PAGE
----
Whenever human obsession gets channelled in these ways we see the same ancient framework upon which many religions were built. In our ignorance and fear and craving for order we created the gods and ignorance and fear and craving keep them with us.
I am surprised that one with strong interests in religion and neurology should fail to indicate awareness of serious research into the nature and origins of religious thought and instead continue to recycle the old myth that belief in gods came about because of fear and a desire to explain the world in an age without the scientific method.
Ignorance: did a desire for explanations to replace ignorance lead us to create gods? Is it ignorant explanations that keep gods with us?
Anthropological studies have demonstrated that this notion is false. Only certain types of explanations for certain types of questions are sought, and the explanations that are derived this way are on the one hand increasingly baroque (many myths on top of one another to explain related points) and on the other hand they inspire no desire for an explanation at all. To believe, for example, that thunder is explained as the voices of ancestors requires a host of many other beliefs to make sense (e.g. how do their voices sound so loud if they are so far away, etc) but there is no desire to explain these “problems”.
A classic illustration was provided by E. E. Evans-Pritchard with the Zande people of the Sudan. They knew very well that white-ants caused the collapse of a hut but that did not answer the question as to why the hut fell at the particular time it did with a certain person inside. Only witchcraft could explain that. And how to explain witchcraft? No curiosity arises there. That question never arises. So it’s certain types of concepts that we are talking about, and scientific explanations are not so much rejected as they are irrelevant.
There is much, much more to this topic that needs several posts of its own. I would expect a scientist interested in religious belief to be devouring all he can by his peers researching this very question.
Fear: did a desire for dispelling fear through comfort and reassurance lead us to create gods? Is it the same need for comfort and reassurance that keeps them with us?
This is another myth. Many religions certainly do not dispel fear of death or other misfortunes. Anthropologists even raise the possibility that it is religious rituals that create the fears they are meant to allay. So in a society that performs many, many rituals to guard against witchcraft, the fear of witchcraft is strong, while in other societies there is no such fear — and no rituals either. This brings us to questions of psychology to explain ritualistic behaviour.
Again, to simply say that religion gives us fantasies to take away our fears is in reality extremely problematic. If that were really true then it is hard to imagine the human species surviving long enough at all to evolve towards our current state of progress.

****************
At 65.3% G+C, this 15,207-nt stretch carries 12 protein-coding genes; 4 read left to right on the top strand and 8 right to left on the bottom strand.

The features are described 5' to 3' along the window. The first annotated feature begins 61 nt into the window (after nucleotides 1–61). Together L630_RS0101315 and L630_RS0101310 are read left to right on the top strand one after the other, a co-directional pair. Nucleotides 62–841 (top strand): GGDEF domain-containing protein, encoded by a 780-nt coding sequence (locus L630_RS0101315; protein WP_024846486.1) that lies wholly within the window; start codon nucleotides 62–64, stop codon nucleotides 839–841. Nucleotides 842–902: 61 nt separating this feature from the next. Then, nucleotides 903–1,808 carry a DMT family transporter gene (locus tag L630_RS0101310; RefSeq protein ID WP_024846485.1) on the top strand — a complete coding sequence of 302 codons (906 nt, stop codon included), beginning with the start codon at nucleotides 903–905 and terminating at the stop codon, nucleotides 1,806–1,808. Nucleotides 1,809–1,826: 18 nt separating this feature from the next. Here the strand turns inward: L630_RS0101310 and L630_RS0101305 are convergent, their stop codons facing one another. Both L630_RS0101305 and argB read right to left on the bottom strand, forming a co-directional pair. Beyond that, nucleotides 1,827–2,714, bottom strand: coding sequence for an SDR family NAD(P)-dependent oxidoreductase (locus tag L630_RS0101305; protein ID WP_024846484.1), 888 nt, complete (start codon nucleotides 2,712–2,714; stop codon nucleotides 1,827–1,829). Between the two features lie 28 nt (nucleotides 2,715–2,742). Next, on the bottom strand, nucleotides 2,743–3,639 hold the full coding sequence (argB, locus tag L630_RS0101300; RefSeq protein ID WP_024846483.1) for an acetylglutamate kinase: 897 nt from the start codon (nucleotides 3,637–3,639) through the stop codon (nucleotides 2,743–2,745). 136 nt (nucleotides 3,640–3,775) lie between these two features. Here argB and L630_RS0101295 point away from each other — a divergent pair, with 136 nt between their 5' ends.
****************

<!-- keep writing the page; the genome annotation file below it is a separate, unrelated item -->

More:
Again, I am not pretending to answer this myth fully at all. Several posts would be required.
Craving for order: did a desire for social order lead us to create gods? Is it the same craving for order that keep gods with us?
Here we enter the realm of what is best described as a series of ad hoc rationalizations rather than real cause and effect. It can be shown that morality is not per se a product of religion, and that there are many moral values attributed to religion that people in fact hold regardless of religion.
And so forth. I’ve mentioned the books before and they are certainly not the last word but they are great introductions:
Barrett, Justin L. 2004. Why Would Anyone Believe in God? Altamira Press.
Boyer, Pascal. 2001. Religion Explained: The Evolutionary Origins of Religious Thought, Basic Books.
If you know of others just as good or better as introductions do leave a comment
Some interesting research datasets relating to who joins ISIS have been published by Nate Rosenblatt. They make interesting reading alongside other research into the motivations and profiles of who are the most likely candidates for extremist radicalization. The data was supplied by an ISIS defector so of course must be assessed with that in mind.
Nate Rosenblatt sums up his findings in three points:
Anti-government sentiment and poor local-federal relations are common threads among provinces sending high rates of fighters. Recruits join ISIS from regions with long histories of resisting the influence of state institutions.
Foreign fighters joining ISIS are geographically, demographically, and socioeconomically diverse. Fighters from Xinjiang, China are generally older and poorer and tend to travel to ISIS territory with their families, while fighters from Muharraq, Bahrain are far younger, relatively wealthier, and unmarried.